• Taking human judgement out of the process could eliminate a potential source of discrimination. Besides slowing the process down, historically there have been times when the human element has added personal biases to the approval process. Those biases aren’t always even conscious, but an AI model can be more objective.
  • Pricing may be more fair. Bias doesn’t just affect which applicants are approved. Because it can cause some groups to be perceived as riskier, it may cause them to be charged more. One study by the University of California at Berkeley found that automated decision tools charged minority borrowers 40% less than face-to-face lenders. AI automation could make pricing more equitable.

Potential drawbacks for consumers

For all these potential benefits, consumers should be aware that an increased reliance on AI in credit decisions may have some drawbacks.

  • Even AI is still largely dependent on the past. There’s an old saying in computer science: garbage in, garbage out. No matter how sophisticated the AI model, it is likely to be somewhat dependent on historical data. To the extent that available data is limited for some demographic groups or certain economic conditions, it may take longer to establish a sufficient history for AI to properly consider all the relevant factors.
  • A more automated process may make it harder to explain decisions to applicants. Some experts are concerned that the more credit approval decisions get taken out of the hands of humans, the less able financial company representatives will be to explain the reasoning behind those decisions.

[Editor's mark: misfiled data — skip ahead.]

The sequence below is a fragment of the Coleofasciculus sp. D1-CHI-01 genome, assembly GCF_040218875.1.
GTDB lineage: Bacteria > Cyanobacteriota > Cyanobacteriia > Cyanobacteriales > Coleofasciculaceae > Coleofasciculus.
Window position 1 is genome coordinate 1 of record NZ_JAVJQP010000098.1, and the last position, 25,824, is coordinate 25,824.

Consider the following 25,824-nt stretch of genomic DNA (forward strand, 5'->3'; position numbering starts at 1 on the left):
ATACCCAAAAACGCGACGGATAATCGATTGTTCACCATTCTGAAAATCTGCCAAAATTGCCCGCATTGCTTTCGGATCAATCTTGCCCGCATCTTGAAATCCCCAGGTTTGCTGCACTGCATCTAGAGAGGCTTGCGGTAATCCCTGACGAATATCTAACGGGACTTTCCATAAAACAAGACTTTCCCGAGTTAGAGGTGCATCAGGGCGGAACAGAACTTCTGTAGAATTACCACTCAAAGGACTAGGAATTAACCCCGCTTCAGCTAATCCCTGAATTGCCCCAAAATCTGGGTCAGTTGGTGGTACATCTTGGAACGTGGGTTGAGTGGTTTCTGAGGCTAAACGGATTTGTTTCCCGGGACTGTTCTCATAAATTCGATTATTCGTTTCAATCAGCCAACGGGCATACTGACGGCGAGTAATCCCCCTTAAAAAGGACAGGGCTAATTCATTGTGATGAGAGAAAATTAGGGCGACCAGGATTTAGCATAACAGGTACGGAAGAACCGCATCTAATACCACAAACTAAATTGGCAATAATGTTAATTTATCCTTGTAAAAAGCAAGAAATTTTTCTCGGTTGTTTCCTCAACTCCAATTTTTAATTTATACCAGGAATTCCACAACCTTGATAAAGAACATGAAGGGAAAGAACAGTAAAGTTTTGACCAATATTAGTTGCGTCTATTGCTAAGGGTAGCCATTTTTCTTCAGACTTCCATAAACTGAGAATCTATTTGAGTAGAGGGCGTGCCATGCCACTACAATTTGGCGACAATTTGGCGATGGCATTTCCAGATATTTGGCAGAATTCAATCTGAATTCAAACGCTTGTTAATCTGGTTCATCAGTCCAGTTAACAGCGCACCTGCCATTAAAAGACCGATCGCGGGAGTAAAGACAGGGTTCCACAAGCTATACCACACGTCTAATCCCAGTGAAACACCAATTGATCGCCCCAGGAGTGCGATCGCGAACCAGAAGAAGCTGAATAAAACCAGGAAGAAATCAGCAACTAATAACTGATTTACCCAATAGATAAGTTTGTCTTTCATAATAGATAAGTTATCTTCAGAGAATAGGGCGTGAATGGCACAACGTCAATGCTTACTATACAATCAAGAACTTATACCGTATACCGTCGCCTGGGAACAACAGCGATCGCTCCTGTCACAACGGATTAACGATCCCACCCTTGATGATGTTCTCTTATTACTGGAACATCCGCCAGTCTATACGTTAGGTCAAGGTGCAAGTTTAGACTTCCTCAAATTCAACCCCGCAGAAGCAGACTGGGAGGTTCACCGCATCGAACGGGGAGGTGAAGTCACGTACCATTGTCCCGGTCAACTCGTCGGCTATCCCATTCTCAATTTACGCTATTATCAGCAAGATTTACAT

• AI models may perpetuate past biases. Lenders generally are alleged to have practiced widespread discrimination against certain types of applicants in the past. As a result, historical lending data reflects that discrimination. The concern is that automated models based on that data might reflect similar biases in future decisions.

The above are reasons why the financial industry needs to be careful about how it implements AI-based decision tools.

What consumers should look for

As AI becomes more common in credit decision-making, here are some things consumers should keep in mind:

  • Discouraged applicants may want to try again. If you’ve been turned down for credit so often that you’ve given up trying, AI may give you a reason to try again. The use of non-traditional data in credit scores and decision models could well yield different results. This is especially true if you feel you’ve been discriminated against previously.
  • You may be able to establish credit more quickly. AI is touted as being able to spot predictive patterns more rapidly than traditional models. This could mean it will take fewer financial transactions for a person to build a credit history that lenders are willing to trust.
  • It always helps to know the rules of the game. As methods of determining creditworthiness evolve, you should stay informed about what factors are used to make decisions. The more you know about how AI views credit applicants, the better able you’ll be to take steps to qualify.
  • Payment history is always likely to be a key factor. Your history of making payments on time has long been the single biggest determinant of your credit score. Even as models become more sophisticated, chances are they will still make a link between making payments on time in the past and doing so in the future.

Credit card companies wouldn’t be investing in AI if they didn’t think it could make their business more profitable. However, that enhanced profitability could also benefit consumers. To the extent AI helps credit card companies identify more qualified customers and makes the process of applying for credit faster and fairer, it could be a win-win.

Richard Barrington
Cardratings Contributor

Richard has over 30 years of experience in financial services, including 23 years with the investment management firm Manning & Napier Advisors, Inc., where he led the Marketing Group and served on the firm’s Investment Policy Group and Executive Group. Over the years, Barrington has...Read more